Beijing-based conglomerate Oceanwide Holdings has fully funded the $1-billion project, Thomas Feng, chief executive of Oceanwide Plaza, said in a statement. The project, featuring a 700-foot outdoor LED screen stretching its length, is set for completion at the end of next year.
Other major Chinese projects are also apparently still on track in downtown Los Angeles.
A planned $700-million condominium and W hotel complex at Figueroa Street and Olympic Boulevard by Shenzhen Hazens Real Estate Group has nearly completed the city approval process.
And the $1-billion Grand Avenue Project on Bunker Hill designed by architect Frank Gehry is set to begin construction in the fall, funded in part with $290 million from a subsidiary of China Communications Construction Group, one of China’s largest state-owned companies.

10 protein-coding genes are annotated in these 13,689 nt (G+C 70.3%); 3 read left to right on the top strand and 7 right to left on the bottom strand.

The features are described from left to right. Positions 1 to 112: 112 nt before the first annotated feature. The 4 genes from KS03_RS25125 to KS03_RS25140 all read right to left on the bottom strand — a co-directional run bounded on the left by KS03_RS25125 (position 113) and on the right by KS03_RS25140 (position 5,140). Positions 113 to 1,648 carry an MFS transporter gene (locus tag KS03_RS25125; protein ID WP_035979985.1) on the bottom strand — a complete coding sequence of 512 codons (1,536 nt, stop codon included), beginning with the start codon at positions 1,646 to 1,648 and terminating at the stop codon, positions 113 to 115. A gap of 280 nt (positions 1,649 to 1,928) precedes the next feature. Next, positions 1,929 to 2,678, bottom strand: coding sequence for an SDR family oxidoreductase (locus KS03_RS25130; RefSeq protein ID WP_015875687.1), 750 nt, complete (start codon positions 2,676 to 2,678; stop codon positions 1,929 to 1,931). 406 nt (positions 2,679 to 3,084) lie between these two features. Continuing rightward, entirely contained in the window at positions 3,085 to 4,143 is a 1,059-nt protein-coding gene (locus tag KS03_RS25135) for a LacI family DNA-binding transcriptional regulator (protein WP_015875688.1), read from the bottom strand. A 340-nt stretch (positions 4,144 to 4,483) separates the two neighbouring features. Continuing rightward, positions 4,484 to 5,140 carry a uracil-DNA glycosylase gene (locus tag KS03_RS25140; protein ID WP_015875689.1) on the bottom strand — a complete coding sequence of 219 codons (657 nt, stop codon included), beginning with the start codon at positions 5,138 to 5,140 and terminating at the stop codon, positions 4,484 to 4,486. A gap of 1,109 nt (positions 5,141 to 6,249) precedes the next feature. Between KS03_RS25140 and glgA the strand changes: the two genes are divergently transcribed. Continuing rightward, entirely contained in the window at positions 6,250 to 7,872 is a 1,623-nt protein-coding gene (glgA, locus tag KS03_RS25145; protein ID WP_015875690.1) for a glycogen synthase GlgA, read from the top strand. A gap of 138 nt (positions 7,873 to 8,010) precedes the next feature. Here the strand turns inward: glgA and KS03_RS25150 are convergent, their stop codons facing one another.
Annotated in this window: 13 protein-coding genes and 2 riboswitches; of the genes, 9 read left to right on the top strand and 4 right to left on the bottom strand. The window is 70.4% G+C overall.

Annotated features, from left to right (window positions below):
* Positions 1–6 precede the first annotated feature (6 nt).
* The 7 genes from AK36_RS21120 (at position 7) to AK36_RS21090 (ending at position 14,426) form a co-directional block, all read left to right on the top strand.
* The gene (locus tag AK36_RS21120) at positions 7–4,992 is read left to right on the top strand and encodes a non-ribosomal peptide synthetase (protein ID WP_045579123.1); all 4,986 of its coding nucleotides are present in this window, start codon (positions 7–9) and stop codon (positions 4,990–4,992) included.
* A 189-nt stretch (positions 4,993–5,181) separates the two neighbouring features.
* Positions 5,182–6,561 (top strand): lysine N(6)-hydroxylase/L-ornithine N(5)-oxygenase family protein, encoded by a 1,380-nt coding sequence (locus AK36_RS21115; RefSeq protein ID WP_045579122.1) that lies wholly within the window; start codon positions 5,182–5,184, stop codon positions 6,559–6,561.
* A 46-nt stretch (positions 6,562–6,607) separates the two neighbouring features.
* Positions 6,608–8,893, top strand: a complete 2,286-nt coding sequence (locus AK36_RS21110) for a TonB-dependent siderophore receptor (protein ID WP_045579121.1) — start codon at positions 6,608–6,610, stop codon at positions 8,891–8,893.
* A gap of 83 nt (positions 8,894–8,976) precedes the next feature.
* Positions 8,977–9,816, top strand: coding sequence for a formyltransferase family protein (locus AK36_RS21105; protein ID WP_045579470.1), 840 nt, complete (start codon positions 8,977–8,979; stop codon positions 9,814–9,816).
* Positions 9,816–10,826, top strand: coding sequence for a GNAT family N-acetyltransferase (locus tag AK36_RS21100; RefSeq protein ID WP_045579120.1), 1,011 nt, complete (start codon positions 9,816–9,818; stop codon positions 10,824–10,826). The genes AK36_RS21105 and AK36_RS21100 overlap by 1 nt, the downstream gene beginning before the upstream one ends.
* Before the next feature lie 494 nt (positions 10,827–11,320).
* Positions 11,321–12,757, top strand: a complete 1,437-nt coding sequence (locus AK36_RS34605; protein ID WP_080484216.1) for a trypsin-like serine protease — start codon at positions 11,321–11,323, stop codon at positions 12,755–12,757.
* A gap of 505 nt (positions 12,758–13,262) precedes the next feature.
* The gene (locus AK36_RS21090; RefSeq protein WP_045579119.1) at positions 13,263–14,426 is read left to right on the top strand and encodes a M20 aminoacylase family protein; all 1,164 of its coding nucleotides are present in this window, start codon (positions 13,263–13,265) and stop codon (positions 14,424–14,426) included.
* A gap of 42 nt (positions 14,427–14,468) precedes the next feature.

Indeed, Cushman and Wakefield in its recent report predicted Chinese capital will continue to be a force in U.S. real estate markets.
Jim Costello of Real Capital Analytics said that even though Chinese investors continue to pull back on new investments, they are not bailing out en masse and are still buying more than they are selling.
But, he added, Beijing “has asked certain companies to pull back so they won’t be as active in the near term, and there will be more selling.”
Some property owners may sell simply out of prudence, he believes, instead of in response to government fiat.
“Just because you aren’t a state-owned company doesn’t mean you are immune from social pressure” to reduce financial risk, he said. “Sometimes a suggestion can be just as important as a regulation.”